Whats Involved With Counselling and Psychotherapy?
Counselling and psychotherapy are synonymous terms for what we know as the 'talking cure'. Counselling tends to refer to short term work focussed on an immediate issue such as divorce or a change of work circumstances. Psychotherapy is a term more often associated with the longer term work - changing the 'I've always...' or 'why does this keep happening to me...' patterns which shape our lives. In all other ways they are to all intent and purpose one and the same. I tend to use the term 'therapy' to describe both.
What happens in a therapy and counselling session?
You as the client will describe what you see as the problem and how it affects you. The job of the therapist is to listen and understand and to explore with you the aspects of the problem that are not immediately obvious. The whole basis of the relationship is that the therapist, being outside the problem, has no agenda and will be endeavouring to understand you from an unbiased viewpoint.
But how can talking fix anything?
Part of what makes us human is our need for a sense of 'connectedness' with others - we are a social creature and it is in the quality of our connections and relationships with others that determines to a greater extent our emotional well-being. Being truly heard and understood is a powerful experience; developing the skill to hear ourselves more fully, another significant aspect of what makes for effective and therapeutic growth.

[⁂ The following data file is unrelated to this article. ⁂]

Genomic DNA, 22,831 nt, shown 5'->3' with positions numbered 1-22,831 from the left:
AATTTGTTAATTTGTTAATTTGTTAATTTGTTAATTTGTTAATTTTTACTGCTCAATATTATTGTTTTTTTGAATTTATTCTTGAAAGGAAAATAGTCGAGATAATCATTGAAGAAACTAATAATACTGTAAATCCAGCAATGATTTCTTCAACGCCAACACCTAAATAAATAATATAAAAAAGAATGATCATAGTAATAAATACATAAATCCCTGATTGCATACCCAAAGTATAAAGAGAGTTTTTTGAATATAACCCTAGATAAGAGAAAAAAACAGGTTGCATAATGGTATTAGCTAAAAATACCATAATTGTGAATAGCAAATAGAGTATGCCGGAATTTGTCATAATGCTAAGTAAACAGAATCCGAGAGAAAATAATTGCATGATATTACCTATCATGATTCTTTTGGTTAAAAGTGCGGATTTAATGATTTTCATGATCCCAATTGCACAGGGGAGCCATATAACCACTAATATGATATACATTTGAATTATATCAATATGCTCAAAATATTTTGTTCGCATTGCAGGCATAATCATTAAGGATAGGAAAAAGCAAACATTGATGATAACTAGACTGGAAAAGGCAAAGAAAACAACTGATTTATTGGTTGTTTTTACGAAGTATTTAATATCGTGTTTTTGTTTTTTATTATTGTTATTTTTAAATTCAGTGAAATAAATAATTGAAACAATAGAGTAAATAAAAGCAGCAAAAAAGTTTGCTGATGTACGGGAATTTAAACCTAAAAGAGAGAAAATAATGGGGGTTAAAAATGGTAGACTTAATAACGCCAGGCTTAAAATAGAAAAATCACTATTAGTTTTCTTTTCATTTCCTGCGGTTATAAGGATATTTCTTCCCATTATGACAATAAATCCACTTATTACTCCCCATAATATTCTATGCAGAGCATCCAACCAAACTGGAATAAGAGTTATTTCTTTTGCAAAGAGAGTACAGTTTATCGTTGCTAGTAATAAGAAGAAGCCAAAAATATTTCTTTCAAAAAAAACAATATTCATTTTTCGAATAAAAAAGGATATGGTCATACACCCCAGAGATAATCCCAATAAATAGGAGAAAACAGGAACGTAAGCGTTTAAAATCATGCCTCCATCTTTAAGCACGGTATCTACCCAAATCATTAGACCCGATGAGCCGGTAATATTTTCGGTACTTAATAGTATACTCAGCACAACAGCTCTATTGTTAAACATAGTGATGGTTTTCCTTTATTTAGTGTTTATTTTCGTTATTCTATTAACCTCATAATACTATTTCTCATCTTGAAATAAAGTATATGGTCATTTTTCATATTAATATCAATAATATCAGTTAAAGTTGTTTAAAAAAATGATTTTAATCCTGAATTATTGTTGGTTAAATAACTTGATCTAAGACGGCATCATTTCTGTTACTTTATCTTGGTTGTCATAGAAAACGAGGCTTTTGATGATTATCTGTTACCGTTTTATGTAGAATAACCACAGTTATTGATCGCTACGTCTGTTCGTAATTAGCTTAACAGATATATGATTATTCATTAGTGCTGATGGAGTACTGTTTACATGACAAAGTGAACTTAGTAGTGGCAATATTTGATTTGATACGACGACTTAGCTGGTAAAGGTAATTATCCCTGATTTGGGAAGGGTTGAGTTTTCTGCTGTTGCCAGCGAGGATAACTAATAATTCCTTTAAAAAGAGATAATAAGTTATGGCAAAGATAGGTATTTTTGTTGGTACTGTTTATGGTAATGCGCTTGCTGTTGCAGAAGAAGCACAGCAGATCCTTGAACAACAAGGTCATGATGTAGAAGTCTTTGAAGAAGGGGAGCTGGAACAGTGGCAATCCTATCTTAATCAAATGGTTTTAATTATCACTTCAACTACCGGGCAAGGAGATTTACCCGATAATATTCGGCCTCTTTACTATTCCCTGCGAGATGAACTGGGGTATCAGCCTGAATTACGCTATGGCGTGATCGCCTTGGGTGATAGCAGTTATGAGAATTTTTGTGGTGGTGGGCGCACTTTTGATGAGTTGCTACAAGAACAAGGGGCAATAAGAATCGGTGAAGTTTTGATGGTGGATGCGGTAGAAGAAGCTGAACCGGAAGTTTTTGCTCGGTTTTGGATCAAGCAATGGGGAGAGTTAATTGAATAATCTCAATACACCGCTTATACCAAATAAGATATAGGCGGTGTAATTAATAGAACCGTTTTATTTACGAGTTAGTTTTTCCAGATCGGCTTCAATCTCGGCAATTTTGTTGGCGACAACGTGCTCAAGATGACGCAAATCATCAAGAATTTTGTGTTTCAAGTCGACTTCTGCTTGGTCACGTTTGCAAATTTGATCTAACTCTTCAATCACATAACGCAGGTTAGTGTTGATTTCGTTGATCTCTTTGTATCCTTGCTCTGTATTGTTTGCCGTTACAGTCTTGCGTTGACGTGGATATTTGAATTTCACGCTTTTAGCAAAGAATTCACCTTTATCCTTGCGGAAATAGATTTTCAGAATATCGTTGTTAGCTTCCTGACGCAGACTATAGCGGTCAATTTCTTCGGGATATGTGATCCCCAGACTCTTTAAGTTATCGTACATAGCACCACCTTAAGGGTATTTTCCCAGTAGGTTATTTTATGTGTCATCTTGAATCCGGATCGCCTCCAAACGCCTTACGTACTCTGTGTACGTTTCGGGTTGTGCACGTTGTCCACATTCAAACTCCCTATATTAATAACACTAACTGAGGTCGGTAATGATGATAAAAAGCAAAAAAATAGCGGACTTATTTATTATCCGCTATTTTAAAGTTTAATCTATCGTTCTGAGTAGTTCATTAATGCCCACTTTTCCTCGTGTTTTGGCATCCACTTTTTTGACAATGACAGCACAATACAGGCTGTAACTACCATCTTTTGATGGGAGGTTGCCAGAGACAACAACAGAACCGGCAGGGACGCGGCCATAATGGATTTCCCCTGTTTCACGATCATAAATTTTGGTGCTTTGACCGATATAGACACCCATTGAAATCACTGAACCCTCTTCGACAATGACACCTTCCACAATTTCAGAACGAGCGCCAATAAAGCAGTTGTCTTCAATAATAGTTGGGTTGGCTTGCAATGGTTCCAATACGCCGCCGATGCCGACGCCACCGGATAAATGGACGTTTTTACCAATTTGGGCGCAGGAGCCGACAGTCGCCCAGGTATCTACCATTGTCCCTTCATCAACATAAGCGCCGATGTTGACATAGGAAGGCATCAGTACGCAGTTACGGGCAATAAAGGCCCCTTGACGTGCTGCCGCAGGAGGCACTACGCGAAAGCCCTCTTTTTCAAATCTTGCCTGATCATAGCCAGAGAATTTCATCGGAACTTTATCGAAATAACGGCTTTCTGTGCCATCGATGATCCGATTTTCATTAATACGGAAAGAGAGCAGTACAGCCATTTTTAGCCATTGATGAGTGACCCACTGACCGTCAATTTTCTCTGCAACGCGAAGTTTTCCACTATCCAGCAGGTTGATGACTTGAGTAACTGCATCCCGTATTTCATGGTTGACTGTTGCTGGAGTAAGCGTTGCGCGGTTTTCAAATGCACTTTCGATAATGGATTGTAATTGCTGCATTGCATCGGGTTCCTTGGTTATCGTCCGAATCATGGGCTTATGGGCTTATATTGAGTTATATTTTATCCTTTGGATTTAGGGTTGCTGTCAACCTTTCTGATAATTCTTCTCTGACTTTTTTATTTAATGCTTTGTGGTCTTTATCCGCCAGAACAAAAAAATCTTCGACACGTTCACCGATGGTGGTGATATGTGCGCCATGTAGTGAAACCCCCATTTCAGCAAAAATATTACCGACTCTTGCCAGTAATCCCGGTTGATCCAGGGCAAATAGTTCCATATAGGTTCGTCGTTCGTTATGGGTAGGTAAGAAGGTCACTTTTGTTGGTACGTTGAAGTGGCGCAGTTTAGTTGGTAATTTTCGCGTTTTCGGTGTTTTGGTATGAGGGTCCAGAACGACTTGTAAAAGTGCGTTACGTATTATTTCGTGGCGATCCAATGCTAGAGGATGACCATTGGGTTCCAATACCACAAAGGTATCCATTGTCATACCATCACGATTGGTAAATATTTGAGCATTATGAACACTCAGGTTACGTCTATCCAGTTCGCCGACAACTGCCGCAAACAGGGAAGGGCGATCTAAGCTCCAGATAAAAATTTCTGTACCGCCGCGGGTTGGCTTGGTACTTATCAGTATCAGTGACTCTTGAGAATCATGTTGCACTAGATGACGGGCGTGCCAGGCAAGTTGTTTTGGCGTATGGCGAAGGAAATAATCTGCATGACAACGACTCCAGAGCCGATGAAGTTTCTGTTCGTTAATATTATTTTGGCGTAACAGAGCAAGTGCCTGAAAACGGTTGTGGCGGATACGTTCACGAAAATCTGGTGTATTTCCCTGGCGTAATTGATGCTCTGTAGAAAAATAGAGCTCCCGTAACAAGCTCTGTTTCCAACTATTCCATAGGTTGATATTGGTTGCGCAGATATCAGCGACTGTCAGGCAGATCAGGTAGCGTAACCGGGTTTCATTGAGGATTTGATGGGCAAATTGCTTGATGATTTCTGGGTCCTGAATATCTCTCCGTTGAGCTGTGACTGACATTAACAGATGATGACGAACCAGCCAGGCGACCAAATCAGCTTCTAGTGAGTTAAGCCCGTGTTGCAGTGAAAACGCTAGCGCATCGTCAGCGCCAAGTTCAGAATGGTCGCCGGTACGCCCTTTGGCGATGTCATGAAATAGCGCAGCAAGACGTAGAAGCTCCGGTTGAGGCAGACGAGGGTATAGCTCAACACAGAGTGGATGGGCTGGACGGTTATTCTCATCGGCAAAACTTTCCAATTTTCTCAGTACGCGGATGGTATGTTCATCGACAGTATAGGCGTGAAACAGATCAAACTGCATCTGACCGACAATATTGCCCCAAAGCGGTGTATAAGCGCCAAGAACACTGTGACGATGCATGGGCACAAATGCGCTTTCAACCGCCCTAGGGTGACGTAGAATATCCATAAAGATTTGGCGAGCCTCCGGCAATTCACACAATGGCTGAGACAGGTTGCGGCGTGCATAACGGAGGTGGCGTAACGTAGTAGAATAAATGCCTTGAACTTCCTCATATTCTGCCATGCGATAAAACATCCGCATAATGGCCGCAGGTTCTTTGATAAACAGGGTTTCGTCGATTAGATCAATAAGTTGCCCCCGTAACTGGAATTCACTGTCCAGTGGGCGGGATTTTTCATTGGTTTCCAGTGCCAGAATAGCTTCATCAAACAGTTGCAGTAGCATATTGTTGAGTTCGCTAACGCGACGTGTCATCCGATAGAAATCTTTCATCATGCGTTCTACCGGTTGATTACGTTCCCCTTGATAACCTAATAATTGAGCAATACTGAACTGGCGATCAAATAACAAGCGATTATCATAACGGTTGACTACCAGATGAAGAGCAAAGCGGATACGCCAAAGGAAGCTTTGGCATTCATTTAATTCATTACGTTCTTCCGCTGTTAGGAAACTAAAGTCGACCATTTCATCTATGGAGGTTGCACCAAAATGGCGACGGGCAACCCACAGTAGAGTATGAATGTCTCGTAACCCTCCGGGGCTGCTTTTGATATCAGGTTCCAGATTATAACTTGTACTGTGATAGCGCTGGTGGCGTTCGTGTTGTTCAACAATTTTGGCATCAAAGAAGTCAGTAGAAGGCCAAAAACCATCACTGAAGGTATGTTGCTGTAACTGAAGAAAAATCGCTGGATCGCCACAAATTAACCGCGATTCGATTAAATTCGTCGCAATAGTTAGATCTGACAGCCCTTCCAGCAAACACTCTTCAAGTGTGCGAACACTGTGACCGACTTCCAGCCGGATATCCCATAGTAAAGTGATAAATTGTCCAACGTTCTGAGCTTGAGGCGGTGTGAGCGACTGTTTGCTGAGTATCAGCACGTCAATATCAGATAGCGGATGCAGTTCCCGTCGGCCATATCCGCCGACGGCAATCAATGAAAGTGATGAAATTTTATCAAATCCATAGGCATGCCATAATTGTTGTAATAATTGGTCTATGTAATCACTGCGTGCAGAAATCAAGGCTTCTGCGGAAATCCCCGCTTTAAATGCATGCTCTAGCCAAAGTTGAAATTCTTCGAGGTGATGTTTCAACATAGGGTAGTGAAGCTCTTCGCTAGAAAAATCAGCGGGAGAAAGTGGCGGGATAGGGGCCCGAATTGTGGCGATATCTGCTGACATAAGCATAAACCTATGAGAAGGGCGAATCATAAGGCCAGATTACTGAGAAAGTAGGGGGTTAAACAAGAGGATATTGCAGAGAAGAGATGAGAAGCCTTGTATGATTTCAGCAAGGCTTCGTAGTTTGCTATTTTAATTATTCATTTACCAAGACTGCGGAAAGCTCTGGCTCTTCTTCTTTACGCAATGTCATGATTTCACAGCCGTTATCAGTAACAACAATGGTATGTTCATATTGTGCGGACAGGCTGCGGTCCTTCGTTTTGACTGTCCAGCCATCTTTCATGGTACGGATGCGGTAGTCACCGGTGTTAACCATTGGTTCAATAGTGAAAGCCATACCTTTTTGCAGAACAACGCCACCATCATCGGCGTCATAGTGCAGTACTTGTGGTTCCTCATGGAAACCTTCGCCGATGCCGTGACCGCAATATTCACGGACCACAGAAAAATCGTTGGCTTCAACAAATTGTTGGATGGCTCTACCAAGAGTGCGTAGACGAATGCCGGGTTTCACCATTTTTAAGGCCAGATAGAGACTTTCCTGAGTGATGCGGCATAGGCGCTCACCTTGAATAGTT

Therapy is about a relationship built on trust and respect. A place where it is safe to explore how we feel or think about things without being mocked or ridiculed, where things disclosed in confidence stay that way.
How often does it happen?
Therapy and counselling sessions are normally once weekly. It seems that generally this is the most effective frequency as it gives time for the understandings and insights from each session to sink in and make sense whilst keeping up the momentum of change.
How long does it take?
Most people will avoid this question for good reason. There are so many variables, however, a few rules of thumb may help so long as they are viewed as such. Most Employee Assistant programs work to a 6 session model. In my experience, if the issue relates to something recent or is a new occurrence then some positive change and improvement is usually possible in that time frame - indeed I would expect to see at least some change within that time even with longer term clients.
If the issue is lifelong - a persistent feeling of being worthless for example then it is going to take longer - not least because the longer you have spent telling yourself (or being told by those around you) that you are useless, the longer it takes to undo that programming. Working in blocks of say 10 weeks you might expect perhaps a year of work. The best way is to try a bit - get some change achieved and decide if you want to build on that initial success, working in stages.